Thursday, November 10, 2011

South Carolina: Jasper County officials look outside the Lowcountry for airport plans

Jasper County officials are looking to other areas of the state for inspiration and advice on using airport services to attract business and industry to the Lowcountry.

County Council members flew Tuesday from the Hilton Head Island Airport to airports in Rock Hill and Greenville to receive presentations on airport design, development and operations. The trip was sponsored by the S.C. Aeronautics Commission, which provided a nine-seater turboprop used for state business.

"If I had not seen what I saw yesterday, I could not conceptualize what could materialize in our area," County Council Chairman LeRoy Blackshear said Wednesday. "Being able to see that gave me a broader view of what could actually happen -- how profitable and beneficial it could be to our region."

A 2,700-foot runway in Ridgeland provides limited service to recreational aircraft and is marginally safe, said Paul Werts, executive director of the S.C. Aeronautics Commission. Three times in the past 10 years, the county has studied possible sites for a new airport with a runway of at least 5,000 feet.

An elementary school near the end of the Ridgeland airport's runway restricts expansion. Jasper County is negotiating with a landowner for a site to build a larger airport near Ridgeland. Two other unidentified properties also are being considered, county administrator Andrew Fulghum said.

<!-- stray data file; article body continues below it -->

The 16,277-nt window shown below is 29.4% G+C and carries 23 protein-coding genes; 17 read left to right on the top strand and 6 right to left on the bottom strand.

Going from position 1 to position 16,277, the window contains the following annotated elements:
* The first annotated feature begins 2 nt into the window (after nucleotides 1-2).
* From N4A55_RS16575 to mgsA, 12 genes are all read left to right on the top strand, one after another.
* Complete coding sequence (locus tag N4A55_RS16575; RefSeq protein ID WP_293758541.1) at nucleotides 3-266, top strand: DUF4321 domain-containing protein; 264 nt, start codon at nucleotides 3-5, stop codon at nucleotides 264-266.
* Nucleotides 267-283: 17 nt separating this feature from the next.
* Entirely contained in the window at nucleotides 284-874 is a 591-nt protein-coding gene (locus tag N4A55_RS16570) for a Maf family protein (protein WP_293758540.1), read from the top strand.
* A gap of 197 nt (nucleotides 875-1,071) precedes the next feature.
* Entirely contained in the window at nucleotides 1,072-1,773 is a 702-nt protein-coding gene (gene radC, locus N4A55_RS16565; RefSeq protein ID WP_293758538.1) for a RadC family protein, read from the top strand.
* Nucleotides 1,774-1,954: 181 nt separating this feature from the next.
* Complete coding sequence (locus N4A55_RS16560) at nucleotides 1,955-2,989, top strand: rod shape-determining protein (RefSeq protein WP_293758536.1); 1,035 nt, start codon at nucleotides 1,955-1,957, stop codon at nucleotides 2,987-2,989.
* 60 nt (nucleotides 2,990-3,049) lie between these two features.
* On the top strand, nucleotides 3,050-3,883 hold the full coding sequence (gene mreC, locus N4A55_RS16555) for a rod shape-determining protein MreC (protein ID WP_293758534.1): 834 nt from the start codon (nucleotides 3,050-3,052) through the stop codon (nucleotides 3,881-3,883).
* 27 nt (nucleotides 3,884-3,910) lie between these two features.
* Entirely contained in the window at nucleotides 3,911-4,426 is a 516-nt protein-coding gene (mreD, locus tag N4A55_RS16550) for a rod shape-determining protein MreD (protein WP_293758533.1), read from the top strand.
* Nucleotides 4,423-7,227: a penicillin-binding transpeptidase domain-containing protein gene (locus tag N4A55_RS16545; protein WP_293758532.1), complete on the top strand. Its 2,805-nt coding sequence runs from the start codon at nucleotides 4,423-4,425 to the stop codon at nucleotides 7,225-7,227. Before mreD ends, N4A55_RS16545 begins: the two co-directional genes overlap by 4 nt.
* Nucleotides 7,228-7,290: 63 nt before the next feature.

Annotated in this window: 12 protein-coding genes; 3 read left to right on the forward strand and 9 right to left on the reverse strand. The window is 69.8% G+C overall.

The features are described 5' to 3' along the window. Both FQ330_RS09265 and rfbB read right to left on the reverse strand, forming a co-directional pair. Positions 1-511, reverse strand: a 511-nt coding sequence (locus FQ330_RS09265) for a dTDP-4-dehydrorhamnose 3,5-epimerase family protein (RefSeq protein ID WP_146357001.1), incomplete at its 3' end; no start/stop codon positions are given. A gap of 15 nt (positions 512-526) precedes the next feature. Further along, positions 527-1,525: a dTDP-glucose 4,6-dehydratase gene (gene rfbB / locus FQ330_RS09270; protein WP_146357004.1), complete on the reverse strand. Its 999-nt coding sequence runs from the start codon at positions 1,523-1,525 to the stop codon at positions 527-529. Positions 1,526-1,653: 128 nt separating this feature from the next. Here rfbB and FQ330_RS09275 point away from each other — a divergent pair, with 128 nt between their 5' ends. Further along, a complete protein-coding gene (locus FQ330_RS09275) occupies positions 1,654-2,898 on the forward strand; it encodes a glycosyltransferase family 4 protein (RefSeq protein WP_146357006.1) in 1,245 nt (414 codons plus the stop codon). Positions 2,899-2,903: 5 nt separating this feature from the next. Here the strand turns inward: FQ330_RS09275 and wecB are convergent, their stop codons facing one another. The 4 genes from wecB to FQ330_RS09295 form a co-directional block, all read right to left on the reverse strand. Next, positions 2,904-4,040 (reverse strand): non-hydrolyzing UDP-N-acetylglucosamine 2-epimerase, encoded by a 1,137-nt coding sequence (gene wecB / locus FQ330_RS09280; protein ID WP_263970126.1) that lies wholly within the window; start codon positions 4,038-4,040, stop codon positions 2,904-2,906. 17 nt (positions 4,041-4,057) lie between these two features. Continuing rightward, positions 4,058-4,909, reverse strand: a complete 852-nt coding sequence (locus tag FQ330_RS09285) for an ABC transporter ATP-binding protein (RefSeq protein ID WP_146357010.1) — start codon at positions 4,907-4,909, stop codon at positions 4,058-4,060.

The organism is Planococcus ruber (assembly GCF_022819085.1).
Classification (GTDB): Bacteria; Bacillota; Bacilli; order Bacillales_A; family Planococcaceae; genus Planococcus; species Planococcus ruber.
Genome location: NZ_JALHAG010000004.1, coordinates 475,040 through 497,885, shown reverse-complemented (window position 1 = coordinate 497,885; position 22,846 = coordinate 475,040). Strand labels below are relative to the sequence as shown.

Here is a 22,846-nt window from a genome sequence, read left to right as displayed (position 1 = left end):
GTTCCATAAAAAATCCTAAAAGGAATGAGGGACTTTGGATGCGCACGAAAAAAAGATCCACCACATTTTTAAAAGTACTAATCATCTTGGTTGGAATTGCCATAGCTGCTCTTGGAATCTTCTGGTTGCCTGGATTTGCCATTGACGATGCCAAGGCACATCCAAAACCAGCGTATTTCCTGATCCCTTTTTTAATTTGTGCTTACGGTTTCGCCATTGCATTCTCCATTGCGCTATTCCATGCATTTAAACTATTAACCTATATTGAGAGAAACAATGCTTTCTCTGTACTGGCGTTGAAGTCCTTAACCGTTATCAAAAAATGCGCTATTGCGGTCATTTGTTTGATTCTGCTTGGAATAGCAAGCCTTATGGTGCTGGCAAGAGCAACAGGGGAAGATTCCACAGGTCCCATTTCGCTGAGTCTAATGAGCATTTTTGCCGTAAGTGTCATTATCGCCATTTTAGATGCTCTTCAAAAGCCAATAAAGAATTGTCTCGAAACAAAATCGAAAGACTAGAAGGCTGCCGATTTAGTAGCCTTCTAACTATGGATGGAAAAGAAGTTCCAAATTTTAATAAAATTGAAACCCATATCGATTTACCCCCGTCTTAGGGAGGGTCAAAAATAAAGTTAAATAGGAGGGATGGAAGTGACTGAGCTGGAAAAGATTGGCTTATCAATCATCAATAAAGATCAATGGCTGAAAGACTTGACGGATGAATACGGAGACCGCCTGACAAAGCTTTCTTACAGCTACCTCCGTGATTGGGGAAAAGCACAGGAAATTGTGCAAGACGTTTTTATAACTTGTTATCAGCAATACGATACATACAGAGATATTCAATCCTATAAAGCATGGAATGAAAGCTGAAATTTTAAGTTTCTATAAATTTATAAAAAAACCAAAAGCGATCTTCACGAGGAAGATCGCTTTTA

But no decision has been made on airport plans.

Officials said they were struck by the economic disparity between airport infrastructure and investment in Rock Hill and Greenville when compared to Beaufort and Jasper counties.

Blackshear said he was particularly impressed by the 2,600-acre business and industrial park tied to the 8,000-foot runway at Donaldson Center Airport in Greenville.

The former Air Force base was developed into what eventually became the S.C. Technology & Aviation Center, which boasts tenants such as IBM, 3M, Michelin and Lockheed Martin. A 2010 report estimates that the center has contributed $1.4 billion to the local and state economies, employing 3,300 with a payroll of $218.8 million and an economic output of $928.9 million.

Many decisions remain, but Tuesday's trip made clear the potential jobs and income a new airport could generate, Blackshear said.

"What we saw was the potential to attract business and industry outside of airport operations and activities. That's something we need to study," he said.

No comments:

Post a Comment